HAMILTON (Bermuda), Oct 18, 2014:
Hurricane Gonzalo scored a direct hit on Bermuda yesterday evening, knocking out most of the electricity there as it lashed the tiny Atlantic island chain with pounding surf, drenching rains and sustained winds topping 161km per hour.
The strongest storm to sweep the subtropical British territory in a decade made full landfall at 8.30pm local time as the large eye of Gonzalo, 56km wide, crossed the south-central coast of Bermuda, the US National Hurricane Center in Miami reported.
The Category 2 hurricane was packing sustained winds of up to 175kph, down from 140 miles per 225kph earlier in the day, but remained a dangerous storm, the forecasters said. Hurricane force winds extended up to 95km from its centre.
The low-lying archipelago has a total area of only 54 sq km, and the hurricane centre warned that once the eye had passed, the islands would still be battered with damaging winds and a life-threatening storm surge.
Flooding was reported in some areas and many banana trees had been knocked over. The islands’ only power company, Bermuda Electric Light Co (Belco), reported nearly 31,000 customers were without electricity, out of 36,000 metered connections.
“Right now, where I am, we are hearing rain lashing at the walls and windows, which are starting to leak, and intense gusts of wind pounding the building, making the glass pulsate,” said Susan McGrath-Smith, spokeswoman for Belco, who was riding out the storm at the company’s headquarters with her two dogs, Marley and Abby.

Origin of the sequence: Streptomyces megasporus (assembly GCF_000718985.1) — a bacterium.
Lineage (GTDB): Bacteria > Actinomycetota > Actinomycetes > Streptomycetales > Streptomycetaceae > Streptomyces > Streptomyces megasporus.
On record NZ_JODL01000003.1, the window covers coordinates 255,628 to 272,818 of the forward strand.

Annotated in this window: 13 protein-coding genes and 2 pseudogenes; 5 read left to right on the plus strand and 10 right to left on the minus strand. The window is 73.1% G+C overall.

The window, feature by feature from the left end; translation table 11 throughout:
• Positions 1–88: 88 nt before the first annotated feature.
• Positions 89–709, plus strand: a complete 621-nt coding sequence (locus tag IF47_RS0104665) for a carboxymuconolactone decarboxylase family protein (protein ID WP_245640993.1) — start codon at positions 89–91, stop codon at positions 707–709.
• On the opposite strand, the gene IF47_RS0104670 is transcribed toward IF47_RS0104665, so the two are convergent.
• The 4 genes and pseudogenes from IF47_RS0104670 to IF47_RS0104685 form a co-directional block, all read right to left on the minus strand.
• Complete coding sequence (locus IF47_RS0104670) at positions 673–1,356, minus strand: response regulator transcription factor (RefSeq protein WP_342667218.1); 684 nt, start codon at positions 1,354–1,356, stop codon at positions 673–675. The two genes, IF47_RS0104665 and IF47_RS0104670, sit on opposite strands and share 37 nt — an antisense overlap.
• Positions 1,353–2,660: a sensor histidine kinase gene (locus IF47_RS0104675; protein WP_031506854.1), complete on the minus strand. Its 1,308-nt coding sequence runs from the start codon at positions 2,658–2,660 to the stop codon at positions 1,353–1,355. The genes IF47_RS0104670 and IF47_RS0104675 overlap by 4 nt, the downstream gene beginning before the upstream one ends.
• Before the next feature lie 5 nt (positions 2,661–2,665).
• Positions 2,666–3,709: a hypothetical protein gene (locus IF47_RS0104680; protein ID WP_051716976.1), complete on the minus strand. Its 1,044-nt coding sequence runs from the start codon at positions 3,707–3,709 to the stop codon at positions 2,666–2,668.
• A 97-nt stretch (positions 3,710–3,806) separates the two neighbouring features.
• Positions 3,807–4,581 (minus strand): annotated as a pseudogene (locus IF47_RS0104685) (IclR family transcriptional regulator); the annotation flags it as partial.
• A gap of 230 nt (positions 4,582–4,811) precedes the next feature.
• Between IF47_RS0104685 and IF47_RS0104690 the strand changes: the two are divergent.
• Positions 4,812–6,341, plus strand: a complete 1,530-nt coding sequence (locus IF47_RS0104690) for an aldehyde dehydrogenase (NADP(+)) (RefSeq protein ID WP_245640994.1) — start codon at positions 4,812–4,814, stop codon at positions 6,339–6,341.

“We have also heard transformers explode outside,” she added.
Gonzalo peaked on Thursday as a Category 4 hurricane with 230kph, and is expected to continue weakening through the weekend.
Bermuda, a tourist destination and affluent insurance industry hub about 1,030km off the coast of North Carolina, was still recovering from Tropical Storm Fay, which swept over the islands early on Sunday with near hurricane-force winds of 110kph, and later turned into a hurricane.
The governor of Bermuda, George Fergusson, advised the territory’s 65,000 residents yesterday to stay off the roads and listen to emergency bulletins.
“I wish everyone all the best, for the next 24 hours. Good luck, and look after each other,” he said in an emergency broadcast.
A British Royal Navy warship, HMS Argyll, was heading for Bermuda to help with post-Gonzalo relief efforts, the government said.
Gonzalo was the Atlantic’s first Category 4 hurricane since 2011.